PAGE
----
• Mon, Jan 24 2011

Mayim Bialik and I Parent Very Differently, But That Doesn’t Make Either Of Us Wrong

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Mayim Bialik, formerly known as Blossom, has a completely different parenting style than I do.  Mayim is an attachment parenting poster-mama.  She recently started to blog about her experiences, detailing breastfeeding on demand well into the toddler years, bed-sharing and natural childbirth.  She also seriously loves baby slings.  So yea, we’re just a tad bit different.

Mayim’s post has racked up quite a few dismissive, judgemental and downright nasty responses from moms everywhere who find her practices gross, unrealistic or a combination of the two.  Her belief in “gentle discipline” may have stirred the greatest controversy.  This type of discipline generally includes no spanking or time-outs.  It’s more of a lead-by-example approach.  Unsurprisingly, plenty of mothers are positive that Bialik’s children will be horrendous as they get older, with one commenter going as far as saying, “…thanks to self-righteous, know-it-alls that think like this airhead, our society is full of narcassistic, entitled brats.”  I would like to note here that Mayim Bialik is actually Dr. Mayim Bialik: she got her Ph.D in neuroscience from UCLA.  So I don’t think “airhead” applies here.  Maybe it’s just because I love The Big Bang Theory, but I feel a little defensive of Bialik on that one.

But don’t worry, plenty of AP parents have jumped to Bialik’s defense, shouting down those horrible parents who are ruining their children’s lives through junk food and television.  Honestly, I’ve never seen the word uneducated used more frequently in my entire life.  Note to these attachment enthusiasts, using the words “uneducated” and “ignorant” to describe everyone who doesn’t adhere to your parenting philosophy is the reason that everyone thinks your elitist pricks.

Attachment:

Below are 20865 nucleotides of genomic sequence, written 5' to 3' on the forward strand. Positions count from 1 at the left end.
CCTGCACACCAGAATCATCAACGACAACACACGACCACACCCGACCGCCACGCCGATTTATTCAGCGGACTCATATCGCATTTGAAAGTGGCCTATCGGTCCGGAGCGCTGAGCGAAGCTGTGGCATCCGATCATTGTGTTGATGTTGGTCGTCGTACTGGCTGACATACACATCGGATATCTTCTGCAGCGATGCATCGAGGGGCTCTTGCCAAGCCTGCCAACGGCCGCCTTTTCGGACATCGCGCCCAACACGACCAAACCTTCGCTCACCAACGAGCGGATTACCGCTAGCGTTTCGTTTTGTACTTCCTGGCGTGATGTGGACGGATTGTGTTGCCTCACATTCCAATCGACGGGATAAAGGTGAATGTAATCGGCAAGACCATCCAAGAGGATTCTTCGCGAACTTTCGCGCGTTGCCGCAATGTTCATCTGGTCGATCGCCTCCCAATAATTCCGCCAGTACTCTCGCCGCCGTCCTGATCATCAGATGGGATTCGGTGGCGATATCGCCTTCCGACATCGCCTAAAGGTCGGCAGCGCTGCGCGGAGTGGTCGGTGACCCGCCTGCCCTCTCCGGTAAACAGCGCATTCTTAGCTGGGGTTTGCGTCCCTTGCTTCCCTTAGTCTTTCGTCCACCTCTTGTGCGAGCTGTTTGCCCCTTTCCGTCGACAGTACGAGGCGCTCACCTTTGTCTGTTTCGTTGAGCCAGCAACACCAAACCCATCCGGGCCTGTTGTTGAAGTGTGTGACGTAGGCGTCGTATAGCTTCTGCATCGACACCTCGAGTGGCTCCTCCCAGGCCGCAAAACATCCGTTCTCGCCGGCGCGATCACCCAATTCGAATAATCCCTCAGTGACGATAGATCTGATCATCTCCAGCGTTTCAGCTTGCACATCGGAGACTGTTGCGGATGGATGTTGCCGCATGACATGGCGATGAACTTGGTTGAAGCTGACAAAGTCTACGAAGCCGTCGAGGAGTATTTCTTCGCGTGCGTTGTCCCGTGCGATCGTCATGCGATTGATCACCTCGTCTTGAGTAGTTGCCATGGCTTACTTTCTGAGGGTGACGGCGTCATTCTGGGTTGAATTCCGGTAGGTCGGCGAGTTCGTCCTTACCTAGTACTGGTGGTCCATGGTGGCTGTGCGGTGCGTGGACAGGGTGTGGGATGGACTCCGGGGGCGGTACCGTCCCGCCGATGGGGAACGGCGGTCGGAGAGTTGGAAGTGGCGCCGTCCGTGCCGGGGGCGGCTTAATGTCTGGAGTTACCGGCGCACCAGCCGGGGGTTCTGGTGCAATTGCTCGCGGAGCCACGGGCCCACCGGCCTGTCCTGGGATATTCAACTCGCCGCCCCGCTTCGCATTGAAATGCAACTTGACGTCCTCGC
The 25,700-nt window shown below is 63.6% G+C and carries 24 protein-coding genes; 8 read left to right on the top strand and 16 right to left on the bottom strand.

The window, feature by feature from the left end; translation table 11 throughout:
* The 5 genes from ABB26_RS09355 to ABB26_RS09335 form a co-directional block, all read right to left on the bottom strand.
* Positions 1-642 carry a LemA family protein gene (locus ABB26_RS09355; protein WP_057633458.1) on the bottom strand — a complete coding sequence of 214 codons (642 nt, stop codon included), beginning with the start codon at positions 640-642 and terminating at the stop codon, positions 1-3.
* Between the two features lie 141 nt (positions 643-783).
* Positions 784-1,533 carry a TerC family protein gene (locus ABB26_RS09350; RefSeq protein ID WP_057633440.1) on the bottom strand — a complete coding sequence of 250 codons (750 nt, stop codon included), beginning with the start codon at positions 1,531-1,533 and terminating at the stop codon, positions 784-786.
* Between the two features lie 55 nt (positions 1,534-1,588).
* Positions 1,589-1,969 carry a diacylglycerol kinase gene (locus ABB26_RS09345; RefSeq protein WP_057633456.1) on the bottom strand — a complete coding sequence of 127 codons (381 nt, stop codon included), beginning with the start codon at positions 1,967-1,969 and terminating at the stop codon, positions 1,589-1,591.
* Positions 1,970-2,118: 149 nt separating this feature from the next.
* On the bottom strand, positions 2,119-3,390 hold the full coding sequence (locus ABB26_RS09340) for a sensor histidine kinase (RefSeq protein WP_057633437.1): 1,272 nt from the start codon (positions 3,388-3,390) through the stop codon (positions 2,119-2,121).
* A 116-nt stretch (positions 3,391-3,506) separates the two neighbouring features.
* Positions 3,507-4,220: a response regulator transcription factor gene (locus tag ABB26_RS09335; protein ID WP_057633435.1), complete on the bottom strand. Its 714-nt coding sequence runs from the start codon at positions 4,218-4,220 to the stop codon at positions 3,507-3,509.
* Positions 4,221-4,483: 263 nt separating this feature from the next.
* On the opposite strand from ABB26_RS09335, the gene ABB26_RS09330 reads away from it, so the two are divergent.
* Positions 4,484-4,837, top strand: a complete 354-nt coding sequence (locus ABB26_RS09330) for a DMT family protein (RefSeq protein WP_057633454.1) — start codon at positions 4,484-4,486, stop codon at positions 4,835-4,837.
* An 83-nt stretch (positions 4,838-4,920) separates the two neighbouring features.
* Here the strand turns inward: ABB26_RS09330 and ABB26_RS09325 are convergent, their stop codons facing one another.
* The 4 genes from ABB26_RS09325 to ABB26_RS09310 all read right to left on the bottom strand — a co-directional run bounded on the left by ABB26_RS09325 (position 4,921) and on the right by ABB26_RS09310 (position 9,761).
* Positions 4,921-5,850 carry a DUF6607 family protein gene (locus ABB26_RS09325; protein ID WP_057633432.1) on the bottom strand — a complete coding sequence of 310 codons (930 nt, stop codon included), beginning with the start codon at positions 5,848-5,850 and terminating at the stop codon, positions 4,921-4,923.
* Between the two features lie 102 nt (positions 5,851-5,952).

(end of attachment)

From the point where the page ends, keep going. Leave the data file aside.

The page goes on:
Basically, everyone is using their strongest fightin’ words to let the world know that their way is the right way.  The funniest (or saddest) part about this argument is how Mayim ended her post.  It went a little like this:

“I do not judge anyone, because that’s not what my job on this earth is. My job is to do my best for my kids: to be the best mama I can be to them.

The sisterhood and community of mothering and parenting has been lost because of how we have spread out geographically from our families of origin. The Internet has connected us in a way we never imagined, and in this way, I get to share with you what works for our little perfectly imperfect family. It may not work for you and your family, but I hope that it might let you see that some of us are doing our best in our own way; not because we think we’re better, but simply because it’s best for us.”

There are so many articles out there telling mothers how wrong they are.  But Mayim Bialik’s is not one of them.  She works hard, throughout the whole post, to explain why her parenting choices work for her without insulting those who choose differently.  In fact, her only use of the word “best” was when describing breast milk as the best nutrition for babies.  And yea, that’s kind of been proven.

Bialik’s choices are not the same ones I made.  Most likely, we will continue to parent our children very differently.  That doesn’t mean that either one of us will be better or right or raise better children.  That doesn’t mean that we couldn’t learn something from each other.  (I’m not calling myself an expert, but I think mothers can learn a lot from each other all the time, no matter who they are.)  We simply choose to parent differently.  That’s it.  No nasty words needed.  Bialik found a parenting style that works for her and her family, and I don’t think anyone should be criticized simply for sharing their experience.  The most important part of parenting is finding a system that works for you, whether easily defended on the internet or not.

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  • Susan

    Thank you for this post! I read Mayim’s post and loved it. I do lean towards attachment parenting, but by no means go as far as Mayim. I was appalled by the comments following her post. I too was saddened by the irony of the comments in comparison to Mayim’s comments on the internet helping to bring mothers together. Thank you for your mature comments on the discussion. Why are we all so nasty these days?